This institution was earlier named 'Nirvan Akhara' in Bikrami 1828, when it actually came into existence. Later in Bikrami 1920-42, someone from the Akhara got fixed a heavy iron chain at the main gate of the Akhara to perpetuate the memory of Nirvan Priyatam's victory over the sanyasis at Haridwar by whom this Akhara was actually founded.

The site where Akhara Sangalwara exists was a desolate and uninhabited place. Only a large tree, where Nirwan Priyatam Dass had first stopped for six months, was there.
The literal meaning of Akhara is an arena for wrestling, a place for exercise, a congregation of sadhus or their abode, a place of residence for singers. But in the Sadhu Samaj, especially in the Udasin sect, Akhara means a place where fellow sadhus stay, worship with their preceptor, a sangat, dera for the boarding and the lodging of Udasin sadhus.

The place where Shree Nirvan Dev sat under the large tree is called the 'Charanpaduka'. Adjacent to it, there is a flag named 'Dhwaja Sahib' by the side of which idols of deities have been installed. These places were built by one of his disciples, Shree Brahm Nijroop.

Later, a cave and some small rooms were constructed for the stay of sadhus. The location of the Akhara is 13-foot below the road level. Similarly, the cave is eight-foot below the ground level of the Akhara, where monks of the Udasin cult do penance and meditate.ÿ

History of Udasin asceticism

Mahant Priytam Dass Nirvan

THE word 'Udasin', in general, means a person who has renounced the world; who is unbiased, unattached, ascetic and is averse to mundane affairs of this world. It means a fully detached person, who neglecting perishable body relations, keeps on moving steadfastly on the path of mental progress merging all faculties into the Brahma. Such a person has nothing to do with the activities of this world.

The Udasin sect is an order of sadhus which was founded by the elder son of Guru Nanak, Baba Sri Chand, following the path of renunciation (udas). They generally wear a red chola with a black scarf (seli). The term 'Udasin' means sorrow or sadness, from Sanskrit 'udas'.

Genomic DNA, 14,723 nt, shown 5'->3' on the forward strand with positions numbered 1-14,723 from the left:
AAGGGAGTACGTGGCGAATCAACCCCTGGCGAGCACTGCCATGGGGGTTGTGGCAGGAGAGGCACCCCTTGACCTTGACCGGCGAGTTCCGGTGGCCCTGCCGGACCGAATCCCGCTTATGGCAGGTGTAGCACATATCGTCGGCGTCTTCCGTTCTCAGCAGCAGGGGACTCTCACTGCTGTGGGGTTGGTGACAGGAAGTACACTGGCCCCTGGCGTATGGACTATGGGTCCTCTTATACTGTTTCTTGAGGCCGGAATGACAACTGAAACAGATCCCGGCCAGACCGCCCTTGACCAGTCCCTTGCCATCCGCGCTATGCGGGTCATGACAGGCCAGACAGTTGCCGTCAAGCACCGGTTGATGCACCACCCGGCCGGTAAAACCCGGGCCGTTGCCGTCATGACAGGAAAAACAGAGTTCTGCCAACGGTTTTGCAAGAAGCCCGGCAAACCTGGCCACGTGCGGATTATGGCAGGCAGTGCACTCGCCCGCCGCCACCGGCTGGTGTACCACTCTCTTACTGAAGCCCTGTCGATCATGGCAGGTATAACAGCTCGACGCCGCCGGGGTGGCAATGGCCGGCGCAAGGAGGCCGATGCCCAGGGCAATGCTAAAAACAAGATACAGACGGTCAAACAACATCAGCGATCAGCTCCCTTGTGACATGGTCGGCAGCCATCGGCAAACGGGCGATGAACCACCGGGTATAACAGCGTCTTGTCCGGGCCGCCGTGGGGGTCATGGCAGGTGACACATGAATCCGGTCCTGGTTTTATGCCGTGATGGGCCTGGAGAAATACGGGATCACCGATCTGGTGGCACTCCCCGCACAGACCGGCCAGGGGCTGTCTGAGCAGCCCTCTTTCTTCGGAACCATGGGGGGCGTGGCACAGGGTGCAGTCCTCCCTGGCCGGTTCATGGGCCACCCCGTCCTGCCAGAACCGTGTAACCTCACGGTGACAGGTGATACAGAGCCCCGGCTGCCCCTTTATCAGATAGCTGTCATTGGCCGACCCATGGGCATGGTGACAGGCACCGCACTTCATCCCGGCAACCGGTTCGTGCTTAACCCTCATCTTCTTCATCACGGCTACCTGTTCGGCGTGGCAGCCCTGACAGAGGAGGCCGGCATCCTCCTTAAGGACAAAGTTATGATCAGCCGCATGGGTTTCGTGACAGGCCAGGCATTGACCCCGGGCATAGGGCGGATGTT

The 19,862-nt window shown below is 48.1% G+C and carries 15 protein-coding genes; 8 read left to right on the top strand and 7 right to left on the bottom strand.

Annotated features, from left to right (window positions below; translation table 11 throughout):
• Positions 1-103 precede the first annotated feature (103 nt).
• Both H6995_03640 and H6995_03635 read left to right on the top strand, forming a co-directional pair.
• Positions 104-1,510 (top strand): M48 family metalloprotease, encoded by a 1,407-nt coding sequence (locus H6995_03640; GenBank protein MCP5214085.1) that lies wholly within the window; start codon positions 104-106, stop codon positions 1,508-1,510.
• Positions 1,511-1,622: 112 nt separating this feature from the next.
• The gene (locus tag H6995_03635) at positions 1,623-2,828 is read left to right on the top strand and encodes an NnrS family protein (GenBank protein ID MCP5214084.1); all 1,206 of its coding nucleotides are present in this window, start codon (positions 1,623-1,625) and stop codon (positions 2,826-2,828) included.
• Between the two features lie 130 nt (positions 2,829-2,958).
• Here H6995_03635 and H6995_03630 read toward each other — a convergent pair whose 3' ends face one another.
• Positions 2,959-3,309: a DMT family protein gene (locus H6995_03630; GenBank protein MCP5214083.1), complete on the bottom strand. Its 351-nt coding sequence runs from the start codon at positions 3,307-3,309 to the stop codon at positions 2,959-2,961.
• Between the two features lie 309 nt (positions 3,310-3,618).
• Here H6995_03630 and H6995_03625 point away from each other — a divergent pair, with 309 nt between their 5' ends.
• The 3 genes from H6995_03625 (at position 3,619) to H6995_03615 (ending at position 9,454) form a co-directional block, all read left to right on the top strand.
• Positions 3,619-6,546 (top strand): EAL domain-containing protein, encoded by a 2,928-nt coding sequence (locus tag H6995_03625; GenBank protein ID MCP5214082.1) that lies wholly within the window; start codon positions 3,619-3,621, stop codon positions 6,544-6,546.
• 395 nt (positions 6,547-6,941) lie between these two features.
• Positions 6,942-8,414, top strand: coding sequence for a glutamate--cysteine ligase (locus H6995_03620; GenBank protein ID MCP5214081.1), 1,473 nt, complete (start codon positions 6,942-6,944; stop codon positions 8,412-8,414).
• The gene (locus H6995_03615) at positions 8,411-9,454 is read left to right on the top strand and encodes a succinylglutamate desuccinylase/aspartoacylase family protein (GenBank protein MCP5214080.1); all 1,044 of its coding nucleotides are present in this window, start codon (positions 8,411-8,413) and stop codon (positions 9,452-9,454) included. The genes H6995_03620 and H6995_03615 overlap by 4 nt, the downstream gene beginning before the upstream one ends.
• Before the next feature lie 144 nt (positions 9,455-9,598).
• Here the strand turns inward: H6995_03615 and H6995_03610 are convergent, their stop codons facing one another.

Modern Sikhism is generally opposed to asceticism and for that reason alone it has little place for the Udasins. This, however, was not always the case. Prior to the period of the Singh Sabha Movement (the late nineteenth and twentieth centuries), the Udasin way enjoyed considerable prestige, and under the Sikh rulers of Punjab, its practitioners were recipients of substantial land grants. Today, one finds a few Udasin centres.

Maharaja Ranjit Singh connection


MAHANT Anantanand, present head of the Akhara, claims that Maharaja Ranjit Singh was born with the blessings of the Udasin sadhus. Quoting from the history of Udasins, he said that Maharaja Mahan Singh being disappointed from all corners came to pray through Nirvan Dev at Amritsar along with his wife Raj Kaur and asked for a child. Nirwanji looked upon them with kindness and blessed them with a son. They were told they 'would be having a son having one eye as your wife was having one eye covered with her mantle. He would be a great warrior and win all rajas and maharajas of this area and enjoy kingdom and prosperity'.

In Bikrami 1837, the couple was blessed with a son, who later grew up to be Maharaja Ranjit Singh. The Akhara head claims that Maharaja Ranjit Singh was an ardent devotee of Nirvan Dev and he used to visit him whenever he was in Amritsar. 


A file picture of a fresco at the Akhara which has been lost now (above ) Mahant Anantnand displays a handwritten Hindi bir in Gurmukhi script. ' Photo by Rajiv Sharma

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  1. Dhan Dhan baba shri chand hi. Mere Nanak nandan , mata sulkhani de noor. Tuhanu lakh lakh parnaam.

  2. gud